Let's start with the GPS - 
Garmin eTrex Yellow GPS acquiring satellite signal
 (Photo credit: Wikipedia)

Basically, law enforcement uses off-the-shelf products and nothing really fancy. I asked my buddy if there was really high tech stuff out there that we don't use because of cost, and he said no. Even your Fed agencies use the same basic stuff we do.

There are two basic monitors. One that is hardwired into the car's electrical system and one that isn't and has its own battery. Up until last year, you needed a warrant for the hardwired monitor but not the stand alone unit. Now the Supreme Court says you need a warrant for both types. The warrant must specify a length of time you will be recording data. At the end of that time, you must retrieve or attempt to retrieve the tracker.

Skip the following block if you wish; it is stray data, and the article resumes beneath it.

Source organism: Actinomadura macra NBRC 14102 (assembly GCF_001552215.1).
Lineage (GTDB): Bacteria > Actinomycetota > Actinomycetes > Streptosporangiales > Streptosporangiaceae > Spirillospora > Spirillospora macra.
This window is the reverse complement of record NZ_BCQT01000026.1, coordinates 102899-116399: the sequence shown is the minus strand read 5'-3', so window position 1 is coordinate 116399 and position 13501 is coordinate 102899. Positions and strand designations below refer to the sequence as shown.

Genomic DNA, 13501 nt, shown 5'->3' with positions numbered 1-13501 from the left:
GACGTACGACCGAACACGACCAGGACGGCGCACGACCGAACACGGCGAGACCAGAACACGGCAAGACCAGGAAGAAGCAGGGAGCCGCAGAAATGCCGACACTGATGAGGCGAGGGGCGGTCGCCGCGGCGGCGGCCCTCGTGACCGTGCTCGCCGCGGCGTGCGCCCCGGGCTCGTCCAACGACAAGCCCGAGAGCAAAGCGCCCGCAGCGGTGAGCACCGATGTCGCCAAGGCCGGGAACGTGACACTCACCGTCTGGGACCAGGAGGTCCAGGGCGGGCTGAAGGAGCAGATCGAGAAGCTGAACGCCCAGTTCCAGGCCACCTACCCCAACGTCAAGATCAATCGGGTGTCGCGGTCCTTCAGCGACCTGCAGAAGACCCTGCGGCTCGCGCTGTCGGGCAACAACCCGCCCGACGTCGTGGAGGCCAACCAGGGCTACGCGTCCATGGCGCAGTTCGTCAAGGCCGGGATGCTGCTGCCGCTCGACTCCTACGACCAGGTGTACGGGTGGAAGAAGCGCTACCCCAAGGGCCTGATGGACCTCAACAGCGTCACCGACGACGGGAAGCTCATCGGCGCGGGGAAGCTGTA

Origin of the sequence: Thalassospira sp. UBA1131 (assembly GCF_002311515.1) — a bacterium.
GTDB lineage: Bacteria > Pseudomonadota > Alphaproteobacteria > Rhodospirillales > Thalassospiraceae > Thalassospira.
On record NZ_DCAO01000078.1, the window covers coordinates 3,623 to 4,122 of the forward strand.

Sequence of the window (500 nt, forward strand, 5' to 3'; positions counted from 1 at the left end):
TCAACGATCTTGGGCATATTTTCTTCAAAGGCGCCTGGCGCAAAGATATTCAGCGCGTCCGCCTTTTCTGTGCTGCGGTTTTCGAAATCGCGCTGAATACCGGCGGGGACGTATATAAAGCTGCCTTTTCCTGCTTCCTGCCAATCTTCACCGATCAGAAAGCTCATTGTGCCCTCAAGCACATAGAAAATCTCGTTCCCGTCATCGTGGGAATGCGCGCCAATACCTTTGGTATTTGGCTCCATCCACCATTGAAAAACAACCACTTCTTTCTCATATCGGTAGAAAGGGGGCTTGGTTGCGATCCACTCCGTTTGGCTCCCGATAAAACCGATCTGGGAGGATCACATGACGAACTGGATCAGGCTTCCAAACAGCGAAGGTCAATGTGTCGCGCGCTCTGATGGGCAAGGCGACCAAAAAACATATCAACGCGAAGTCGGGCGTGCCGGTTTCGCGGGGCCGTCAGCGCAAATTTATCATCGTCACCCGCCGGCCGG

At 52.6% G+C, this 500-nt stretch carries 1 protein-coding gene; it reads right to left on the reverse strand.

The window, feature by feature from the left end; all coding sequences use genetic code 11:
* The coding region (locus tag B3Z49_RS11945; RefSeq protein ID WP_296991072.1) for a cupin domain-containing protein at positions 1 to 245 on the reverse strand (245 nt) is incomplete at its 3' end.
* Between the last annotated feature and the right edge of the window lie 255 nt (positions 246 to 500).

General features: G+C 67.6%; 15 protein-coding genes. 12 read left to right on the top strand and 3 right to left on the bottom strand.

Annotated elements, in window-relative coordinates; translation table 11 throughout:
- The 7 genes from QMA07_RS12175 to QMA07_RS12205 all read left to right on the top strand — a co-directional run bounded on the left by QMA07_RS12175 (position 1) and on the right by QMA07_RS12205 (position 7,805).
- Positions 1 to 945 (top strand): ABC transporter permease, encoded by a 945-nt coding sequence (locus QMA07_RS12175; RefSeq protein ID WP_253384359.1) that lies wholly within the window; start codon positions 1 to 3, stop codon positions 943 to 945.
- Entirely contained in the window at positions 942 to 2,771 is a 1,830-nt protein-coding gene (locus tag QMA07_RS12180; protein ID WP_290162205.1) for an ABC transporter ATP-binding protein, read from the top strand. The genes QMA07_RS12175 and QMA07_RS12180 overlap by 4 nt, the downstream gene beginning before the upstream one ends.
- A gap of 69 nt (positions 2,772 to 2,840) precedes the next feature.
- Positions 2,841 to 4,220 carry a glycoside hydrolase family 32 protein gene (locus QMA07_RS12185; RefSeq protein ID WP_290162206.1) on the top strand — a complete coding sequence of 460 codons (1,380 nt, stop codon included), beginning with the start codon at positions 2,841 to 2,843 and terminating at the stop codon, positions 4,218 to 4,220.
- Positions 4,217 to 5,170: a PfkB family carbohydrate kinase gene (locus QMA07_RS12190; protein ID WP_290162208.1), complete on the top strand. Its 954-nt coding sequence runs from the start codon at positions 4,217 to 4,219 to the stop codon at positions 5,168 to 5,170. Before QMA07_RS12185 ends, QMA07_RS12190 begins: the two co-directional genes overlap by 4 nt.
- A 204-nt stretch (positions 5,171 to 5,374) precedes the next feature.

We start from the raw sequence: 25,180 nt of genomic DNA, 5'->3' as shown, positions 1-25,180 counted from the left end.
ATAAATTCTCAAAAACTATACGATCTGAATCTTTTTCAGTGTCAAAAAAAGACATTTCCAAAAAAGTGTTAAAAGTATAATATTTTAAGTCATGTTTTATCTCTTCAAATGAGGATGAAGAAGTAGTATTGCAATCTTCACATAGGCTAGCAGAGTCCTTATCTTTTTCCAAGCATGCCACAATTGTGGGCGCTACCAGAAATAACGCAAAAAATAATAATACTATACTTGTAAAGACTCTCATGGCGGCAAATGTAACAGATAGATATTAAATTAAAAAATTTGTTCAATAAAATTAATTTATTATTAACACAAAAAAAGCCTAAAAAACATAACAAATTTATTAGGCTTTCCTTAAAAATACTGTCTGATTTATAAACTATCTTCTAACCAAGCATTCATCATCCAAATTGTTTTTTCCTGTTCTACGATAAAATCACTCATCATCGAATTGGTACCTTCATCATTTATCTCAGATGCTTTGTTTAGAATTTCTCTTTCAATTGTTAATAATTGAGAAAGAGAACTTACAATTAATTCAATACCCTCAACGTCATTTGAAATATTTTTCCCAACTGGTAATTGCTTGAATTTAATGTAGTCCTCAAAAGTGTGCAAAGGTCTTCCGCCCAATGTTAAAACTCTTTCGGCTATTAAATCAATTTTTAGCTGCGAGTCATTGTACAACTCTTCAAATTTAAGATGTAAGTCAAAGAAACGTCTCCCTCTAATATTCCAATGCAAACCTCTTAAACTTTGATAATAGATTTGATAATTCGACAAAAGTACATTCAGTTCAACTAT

Many of the GPS trackers are magnetic so you just roll under the suspect's car and slap it on to the frame.

The hardwired kind has more options. It can send a signal to say the vehicle was turned on or off. Both types have options that allow them to automatically turn on or off at certain times or not turn on until the vehicle is in motion. This is important because you can get a cell phone signal detector from radio shack and run it around your car to see if it's being tracked. But if the tracker won't turn on until there is movement, then you would have to do this while moving and that's not feasible.
 
Fiona -
Oh! Very interesting.

Jay - 
Wire taps need warrants, always.

Fiona - 
When you say wire tap - that is a phone line only?